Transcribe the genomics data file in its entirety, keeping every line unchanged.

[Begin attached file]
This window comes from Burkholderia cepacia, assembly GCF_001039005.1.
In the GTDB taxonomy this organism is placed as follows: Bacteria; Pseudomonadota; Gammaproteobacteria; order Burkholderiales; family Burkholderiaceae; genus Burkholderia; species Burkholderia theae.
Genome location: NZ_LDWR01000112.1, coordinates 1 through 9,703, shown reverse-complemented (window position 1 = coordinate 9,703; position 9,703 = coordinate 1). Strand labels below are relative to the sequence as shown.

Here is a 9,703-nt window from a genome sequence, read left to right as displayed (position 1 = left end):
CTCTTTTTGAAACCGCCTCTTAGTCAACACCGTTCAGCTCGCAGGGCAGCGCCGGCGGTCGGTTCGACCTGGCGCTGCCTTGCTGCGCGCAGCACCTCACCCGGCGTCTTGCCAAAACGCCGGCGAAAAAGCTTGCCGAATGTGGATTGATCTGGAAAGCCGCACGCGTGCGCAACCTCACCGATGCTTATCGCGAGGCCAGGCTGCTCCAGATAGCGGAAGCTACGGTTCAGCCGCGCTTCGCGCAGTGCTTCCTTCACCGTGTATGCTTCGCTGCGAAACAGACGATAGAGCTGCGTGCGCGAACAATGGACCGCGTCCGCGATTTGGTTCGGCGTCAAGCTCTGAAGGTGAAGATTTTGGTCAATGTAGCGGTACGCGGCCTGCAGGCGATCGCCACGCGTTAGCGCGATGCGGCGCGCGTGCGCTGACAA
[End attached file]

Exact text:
This window comes from Burkholderia cepacia, assembly GCF_001039005.1.
In the GTDB taxonomy this organism is placed as follows: Bacteria; Pseudomonadota; Gammaproteobacteria; order Burkholderiales; family Burkholderiaceae; genus Burkholderia; species Burkholderia theae.
Genome location: NZ_LDWR01000112.1, coordinates 1 through 9,703, shown reverse-complemented (window position 1 = coordinate 9,703; position 9,703 = coordinate 1). Strand labels below are relative to the sequence as shown.

Here is a 9,703-nt window from a genome sequence, read left to right as displayed (position 1 = left end):
CTCTTTTTGAAACCGCCTCTTAGTCAACACCGTTCAGCTCGCAGGGCAGCGCCGGCGGTCGGTTCGACCTGGCGCTGCCTTGCTGCGCGCAGCACCTCACCCGGCGTCTTGCCAAAACGCCGGCGAAAAAGCTTGCCGAATGTGGATTGATCTGGAAAGCCGCACGCGTGCGCAACCTCACCGATGCTTATCGCGAGGCCAGGCTGCTCCAGATAGCGGAAGCTACGGTTCAGCCGCGCTTCGCGCAGTGCTTCCTTCACCGTGTATGCTTCGCTGCGAAACAGACGATAGAGCTGCGTGCGCGAACAATGGACCGCGTCCGCGATTTGGTTCGGCGTCAAGCTCTGAAGGTGAAGATTTTGGTCAATGTAGCGGTACGCGGCCTGCAGGCGATCGCCACGCGTTAGCGCGATGCGGCGCGCGTGCGCTGACAA